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Showing: 1-10 results of 11860

There were three of us—Mary, Eliza, and myself. I was approaching fifteen, Mary was about a year younger, and Eliza between twelve and thirteen years of age. Mamma treated us all as children, and was blind to the fact that I was no longer what I had been. Although not tall for my age, nor outwardly presenting a manly appearance, my passions were awakening, and the distinctive feature of my sex, although in repose it looked magnificent... more...

INTRODUCTION I was talking the other day to Alfred Coppard, who has steered more successfully than most English story writers away from the Scylla and Charybdis of the modern artist. He told me that he had been reading several new novels and volumes of short stories by contemporary American writers with that awakened interest in the civilization we are framing which is so noticeable among English writers during the past three years. He asked me... more...

AN A D D R E S S TO ALLWell provided Hibernians. Gentlemen,   S Nature hath been so very Indulgent to ye, as to stock your Gardens with Trees of the largest Growth, for which Reason ye are caress'd, whilst Men of less Parts, tho' in some Things more deserving, are laugh'd at, and excluded all Company. As all Infants, especially of the Female Sex, are much delighted with Fruit, so as their Years and other Appetites increase, no Wonder... more...

I Little George was making hills of sand in one of the walks; he took it up with both his hands, made it into a pyramid, and then put a chestnut leaf on the top, and his father, sitting on an iron chair was looking at him with concentrated and affectionate attention, and saw nobody but him in that small public garden which was full of people. All along the circular road other children were occupied in the same manner, or else were indulging in... more...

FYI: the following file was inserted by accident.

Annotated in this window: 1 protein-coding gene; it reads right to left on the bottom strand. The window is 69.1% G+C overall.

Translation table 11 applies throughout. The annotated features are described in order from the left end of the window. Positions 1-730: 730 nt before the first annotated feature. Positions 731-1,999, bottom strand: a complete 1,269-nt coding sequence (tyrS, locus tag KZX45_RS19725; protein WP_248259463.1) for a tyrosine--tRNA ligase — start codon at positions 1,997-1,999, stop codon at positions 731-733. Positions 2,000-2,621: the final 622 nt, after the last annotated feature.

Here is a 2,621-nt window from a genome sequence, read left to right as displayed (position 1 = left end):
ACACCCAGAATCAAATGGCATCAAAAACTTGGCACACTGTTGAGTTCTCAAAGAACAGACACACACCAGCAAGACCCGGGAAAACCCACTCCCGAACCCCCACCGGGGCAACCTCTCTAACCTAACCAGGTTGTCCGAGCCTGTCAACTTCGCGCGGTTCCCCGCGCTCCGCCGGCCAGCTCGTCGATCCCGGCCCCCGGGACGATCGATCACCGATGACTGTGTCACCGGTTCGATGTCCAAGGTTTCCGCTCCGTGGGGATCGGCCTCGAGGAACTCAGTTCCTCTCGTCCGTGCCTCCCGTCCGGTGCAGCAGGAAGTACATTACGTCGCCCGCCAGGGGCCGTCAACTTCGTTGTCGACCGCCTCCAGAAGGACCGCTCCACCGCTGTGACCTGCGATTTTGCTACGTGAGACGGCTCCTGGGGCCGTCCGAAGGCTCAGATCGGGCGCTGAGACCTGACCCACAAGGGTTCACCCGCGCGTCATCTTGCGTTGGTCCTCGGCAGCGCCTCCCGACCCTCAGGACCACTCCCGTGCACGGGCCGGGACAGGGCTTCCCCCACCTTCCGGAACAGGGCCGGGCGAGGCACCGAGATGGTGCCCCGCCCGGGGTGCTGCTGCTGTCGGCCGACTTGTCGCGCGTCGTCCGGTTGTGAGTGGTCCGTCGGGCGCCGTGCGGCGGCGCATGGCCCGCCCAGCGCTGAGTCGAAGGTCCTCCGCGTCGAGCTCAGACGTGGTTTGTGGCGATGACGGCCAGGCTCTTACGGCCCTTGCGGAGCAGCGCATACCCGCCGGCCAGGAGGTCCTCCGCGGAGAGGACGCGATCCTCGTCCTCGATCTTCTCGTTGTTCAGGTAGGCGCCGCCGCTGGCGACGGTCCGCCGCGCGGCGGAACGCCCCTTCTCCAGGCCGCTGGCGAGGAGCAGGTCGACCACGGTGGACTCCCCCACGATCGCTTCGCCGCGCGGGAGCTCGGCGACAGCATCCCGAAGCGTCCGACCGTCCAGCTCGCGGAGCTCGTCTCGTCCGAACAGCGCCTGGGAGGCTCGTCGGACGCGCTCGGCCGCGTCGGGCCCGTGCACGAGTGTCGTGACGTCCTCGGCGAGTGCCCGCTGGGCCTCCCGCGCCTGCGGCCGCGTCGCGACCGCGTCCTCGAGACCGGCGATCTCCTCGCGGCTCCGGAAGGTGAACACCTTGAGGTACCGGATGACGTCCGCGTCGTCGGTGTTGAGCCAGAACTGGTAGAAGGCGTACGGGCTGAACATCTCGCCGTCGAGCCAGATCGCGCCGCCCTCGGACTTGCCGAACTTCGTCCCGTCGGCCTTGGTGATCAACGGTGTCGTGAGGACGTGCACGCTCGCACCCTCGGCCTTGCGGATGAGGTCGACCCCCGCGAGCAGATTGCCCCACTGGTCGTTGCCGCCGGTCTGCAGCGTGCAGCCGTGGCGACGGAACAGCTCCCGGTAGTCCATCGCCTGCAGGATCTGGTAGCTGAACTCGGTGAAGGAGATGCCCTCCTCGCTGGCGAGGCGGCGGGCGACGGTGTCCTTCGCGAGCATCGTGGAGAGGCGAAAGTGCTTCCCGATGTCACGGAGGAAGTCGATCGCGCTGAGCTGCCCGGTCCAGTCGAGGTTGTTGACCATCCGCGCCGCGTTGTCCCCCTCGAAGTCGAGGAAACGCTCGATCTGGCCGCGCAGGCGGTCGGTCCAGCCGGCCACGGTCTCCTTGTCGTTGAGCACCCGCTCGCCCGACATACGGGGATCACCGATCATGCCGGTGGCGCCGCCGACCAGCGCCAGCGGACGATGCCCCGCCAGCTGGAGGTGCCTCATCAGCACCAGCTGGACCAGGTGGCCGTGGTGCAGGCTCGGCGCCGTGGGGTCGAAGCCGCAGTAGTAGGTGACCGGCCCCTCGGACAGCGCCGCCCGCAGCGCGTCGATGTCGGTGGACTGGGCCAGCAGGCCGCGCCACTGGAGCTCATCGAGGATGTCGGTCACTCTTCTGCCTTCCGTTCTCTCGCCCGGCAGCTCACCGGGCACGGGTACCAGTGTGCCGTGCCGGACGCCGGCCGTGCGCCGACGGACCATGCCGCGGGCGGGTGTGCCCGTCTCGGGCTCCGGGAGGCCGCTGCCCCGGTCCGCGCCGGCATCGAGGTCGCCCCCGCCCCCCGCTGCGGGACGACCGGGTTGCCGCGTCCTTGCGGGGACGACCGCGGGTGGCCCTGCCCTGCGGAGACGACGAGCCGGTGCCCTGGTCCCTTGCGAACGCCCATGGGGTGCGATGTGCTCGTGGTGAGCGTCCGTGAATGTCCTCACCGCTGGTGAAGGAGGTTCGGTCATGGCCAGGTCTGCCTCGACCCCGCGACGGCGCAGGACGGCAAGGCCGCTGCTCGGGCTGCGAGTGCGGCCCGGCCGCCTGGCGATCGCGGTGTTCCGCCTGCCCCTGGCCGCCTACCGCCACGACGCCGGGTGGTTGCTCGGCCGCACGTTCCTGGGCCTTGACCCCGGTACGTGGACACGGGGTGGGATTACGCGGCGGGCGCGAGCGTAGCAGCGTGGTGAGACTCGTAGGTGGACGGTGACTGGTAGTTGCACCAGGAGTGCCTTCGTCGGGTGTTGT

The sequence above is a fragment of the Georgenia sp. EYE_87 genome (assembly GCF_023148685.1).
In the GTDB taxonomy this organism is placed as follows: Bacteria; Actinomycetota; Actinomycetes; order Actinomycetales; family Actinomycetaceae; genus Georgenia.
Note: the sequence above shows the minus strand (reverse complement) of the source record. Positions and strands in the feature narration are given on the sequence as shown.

My Own True Ghost Story As I came through the Desert thus it was—As I came through the Desert.The City of Dreadful Night. Somewhere in the Other World, where there are books and pictures and plays and shop windows to look at, and thousands of men who spend their lives in building up all four, lives a gentleman who writes real stories about the real insides of people; and his name is Mr. Walter Besant. But he will insist upon treating his... more...

"But this painter!" cried Walter Ludlow, with animation. "He not only excels in his peculiar art, but possesses vast acquirements in all other learning and science. He talks Hebrew with Dr. Mather, and gives lectures in anatomy to Dr. Boylston. In a word, he will meet the best instructed man among us, on his own ground. Moreover, he is a polished gentleman—a citizen of the world—yes, a true cosmopolite; for he will speak like a native... more...

CICELY There was a noisy whir of sewing-machines in Madame Levaney's large dressmaking establishment. Cicely Leeds's head ached as she bent over the ruffles she was hemming. She was the youngest seamstress in the room, and wore her hair hanging in two long braids. It seemed a pity that such girlish shoulders should be learning to stoop, and that her eyes had to bear such a constant strain. The light was particularly bad this afternoon. Every... more...

CHAPTER. I The house stood on rising ground, and the nursery was at the top of the house—except of course for the attics above—so there was a good view from the two large windows. This was a great comfort to the children during the weeks they were busy getting better from a long, very long, illness, or illnesses. For they had been so unwise as to get measles, and scarlet fever, and something else—I am not sure if it was... more...

by Various
LOB LIE-BY-THE-FIRE INTRODUCTORY. Lob Lie-By-The-Fire—the Lubber-fiend, as Milton calls him—is a rough kind of Brownie or House Elf, supposed to haunt some north-country homesteads, where he does the work of the farm labourers, for no grander wages than "------to earn his cream bowl duly set." Not that he is insensible of the pleasures of rest, for "—When, in one night, ere glimpse of morn,His shadowy flail hath... more...

Grateful acknowledgment for permission to include the stories and other material in this volume is made to the following authors, editors, publishers, and copyright holders: To The Pictorial Review Company and Miss Edwina Stanton Babcock for permission to reprint "The Excursion," first published in The Pictorial Review; to The Century Company and Mr. Thomas Beer for permission to reprint "Onnie," first published in The Century Magazine; to... more...